The city of Dürnstein and Dürnstein castle ruin are connected by a wall. The castle was built between 1140-1145 by Hadmar I Kuenring and blasted by Sweden under General Torstenson in 1645. You can see a model of the city and the ruins at Dürnstein Abbey.
Dürnstein castle is known from the legend about Richard the Lionheart. The legend tells, that the English King Richard the Lionheart tore up the Austrian flag on the return journey of his crusade and refused to share the spoils of war with Leopold V. Sure, Leopold V. held the English king in the castle 1192-1193. The Royal prisoner could receive travelling singer (troubadours) for his entertainment, resulted in probably later the legend of Blondel singer. His faithful minstrel moved from Castle to Castle, until he discovered his King in Dürnstein, by singing a song verse, the prisoner added. Richard the Lionheart was released after a ransom of 150,000 Silver marks in freedom.
Goryōkaku (五稜郭) (literally, 'five-point fort') is a star fort in the Japanese city of Hakodate on the island of Hokkaido. The fortress was completed in 1866. It was the main fortress of the short-lived Republic of Ezo.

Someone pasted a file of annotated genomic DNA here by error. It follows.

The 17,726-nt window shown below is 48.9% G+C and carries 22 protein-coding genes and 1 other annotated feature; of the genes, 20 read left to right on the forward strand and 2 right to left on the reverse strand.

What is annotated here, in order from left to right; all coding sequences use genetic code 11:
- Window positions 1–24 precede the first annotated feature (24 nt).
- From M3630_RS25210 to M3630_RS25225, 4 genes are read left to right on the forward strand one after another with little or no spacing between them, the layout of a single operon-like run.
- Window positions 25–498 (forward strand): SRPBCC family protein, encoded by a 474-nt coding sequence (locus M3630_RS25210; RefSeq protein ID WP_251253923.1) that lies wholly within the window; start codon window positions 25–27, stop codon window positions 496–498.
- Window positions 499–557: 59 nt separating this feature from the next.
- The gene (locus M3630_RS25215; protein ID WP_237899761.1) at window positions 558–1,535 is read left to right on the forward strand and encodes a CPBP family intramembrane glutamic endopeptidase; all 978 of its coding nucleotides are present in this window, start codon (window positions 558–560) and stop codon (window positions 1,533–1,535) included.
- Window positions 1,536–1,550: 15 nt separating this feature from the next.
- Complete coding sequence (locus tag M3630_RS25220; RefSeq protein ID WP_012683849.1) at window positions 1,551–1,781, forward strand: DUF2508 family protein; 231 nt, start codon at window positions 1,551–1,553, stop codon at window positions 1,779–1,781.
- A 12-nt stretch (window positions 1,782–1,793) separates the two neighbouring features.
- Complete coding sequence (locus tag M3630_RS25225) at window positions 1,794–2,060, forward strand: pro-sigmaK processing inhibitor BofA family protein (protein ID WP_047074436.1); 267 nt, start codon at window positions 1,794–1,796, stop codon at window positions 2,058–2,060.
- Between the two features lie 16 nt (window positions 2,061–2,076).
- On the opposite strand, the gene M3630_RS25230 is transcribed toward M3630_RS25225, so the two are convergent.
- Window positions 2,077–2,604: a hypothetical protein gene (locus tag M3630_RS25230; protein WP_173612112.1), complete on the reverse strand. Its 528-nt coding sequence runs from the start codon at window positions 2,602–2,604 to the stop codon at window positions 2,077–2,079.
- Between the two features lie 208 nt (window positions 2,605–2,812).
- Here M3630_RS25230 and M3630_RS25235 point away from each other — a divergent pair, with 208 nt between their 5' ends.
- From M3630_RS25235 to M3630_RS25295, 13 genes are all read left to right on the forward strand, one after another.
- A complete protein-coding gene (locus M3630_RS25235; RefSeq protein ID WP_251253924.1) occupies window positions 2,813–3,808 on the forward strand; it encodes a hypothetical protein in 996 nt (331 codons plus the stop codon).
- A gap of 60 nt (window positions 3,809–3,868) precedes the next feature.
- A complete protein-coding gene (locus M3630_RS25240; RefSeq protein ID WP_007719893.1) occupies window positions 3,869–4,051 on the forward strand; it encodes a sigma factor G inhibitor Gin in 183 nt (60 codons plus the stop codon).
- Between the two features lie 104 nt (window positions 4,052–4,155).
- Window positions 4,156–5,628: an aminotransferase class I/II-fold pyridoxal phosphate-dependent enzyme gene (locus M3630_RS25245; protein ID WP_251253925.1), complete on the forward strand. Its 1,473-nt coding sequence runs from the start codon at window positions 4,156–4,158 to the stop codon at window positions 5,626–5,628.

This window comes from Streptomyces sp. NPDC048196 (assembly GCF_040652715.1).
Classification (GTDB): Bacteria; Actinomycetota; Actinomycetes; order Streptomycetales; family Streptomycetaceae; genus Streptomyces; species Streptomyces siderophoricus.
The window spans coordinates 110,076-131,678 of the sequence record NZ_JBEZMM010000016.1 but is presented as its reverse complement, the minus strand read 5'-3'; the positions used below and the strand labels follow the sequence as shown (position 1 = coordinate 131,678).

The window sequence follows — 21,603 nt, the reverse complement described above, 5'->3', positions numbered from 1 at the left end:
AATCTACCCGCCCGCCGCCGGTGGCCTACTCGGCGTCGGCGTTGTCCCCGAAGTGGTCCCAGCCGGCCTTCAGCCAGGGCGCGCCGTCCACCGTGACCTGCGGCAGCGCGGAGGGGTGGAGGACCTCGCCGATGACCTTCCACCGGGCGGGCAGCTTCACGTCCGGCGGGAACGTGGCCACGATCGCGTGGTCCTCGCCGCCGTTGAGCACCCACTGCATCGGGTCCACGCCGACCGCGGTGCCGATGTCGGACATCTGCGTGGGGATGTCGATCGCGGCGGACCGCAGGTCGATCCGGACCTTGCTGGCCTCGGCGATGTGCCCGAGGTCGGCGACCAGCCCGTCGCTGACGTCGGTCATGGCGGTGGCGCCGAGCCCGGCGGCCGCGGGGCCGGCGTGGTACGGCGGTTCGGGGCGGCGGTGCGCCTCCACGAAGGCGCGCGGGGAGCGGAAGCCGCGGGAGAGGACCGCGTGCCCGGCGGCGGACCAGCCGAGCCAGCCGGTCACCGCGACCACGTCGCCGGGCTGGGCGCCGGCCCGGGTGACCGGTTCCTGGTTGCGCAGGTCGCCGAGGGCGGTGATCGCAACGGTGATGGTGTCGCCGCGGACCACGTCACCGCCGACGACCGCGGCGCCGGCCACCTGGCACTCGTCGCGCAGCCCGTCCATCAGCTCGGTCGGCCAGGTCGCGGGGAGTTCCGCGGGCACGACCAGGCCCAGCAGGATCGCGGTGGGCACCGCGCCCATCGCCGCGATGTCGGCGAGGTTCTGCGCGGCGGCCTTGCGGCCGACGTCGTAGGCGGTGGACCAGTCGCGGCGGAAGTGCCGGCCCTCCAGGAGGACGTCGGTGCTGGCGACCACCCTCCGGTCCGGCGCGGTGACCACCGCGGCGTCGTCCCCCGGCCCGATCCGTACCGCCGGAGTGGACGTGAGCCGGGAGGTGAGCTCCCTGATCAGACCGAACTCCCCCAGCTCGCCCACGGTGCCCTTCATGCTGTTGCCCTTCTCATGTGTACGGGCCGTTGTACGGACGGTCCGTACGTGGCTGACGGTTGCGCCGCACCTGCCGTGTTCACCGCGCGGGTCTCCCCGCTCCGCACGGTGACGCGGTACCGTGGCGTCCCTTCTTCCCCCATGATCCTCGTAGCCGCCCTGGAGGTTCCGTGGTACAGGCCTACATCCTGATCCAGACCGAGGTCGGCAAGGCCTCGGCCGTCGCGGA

Goryōkaku was designed in 1855 by Takeda Ayasaburō and Jules Brunet. Their plans was based on the work of the French architect Vauban. The fortress was completed in 1866, two years before the collapse of the Tokugawa Shogunate. It is shaped like a five-pointed star. This allowed for greater numbers of gun emplacements on its walls than a traditional Japanese fortress, and reduced the number of blind spots where a cannon could not fire.
The fort was built by the Tokugawa shogunate to protect the Tsugaru Strait against a possible invasion by the Meiji government.
Goryōkaku is famous as the site of the last battle of the Boshin War.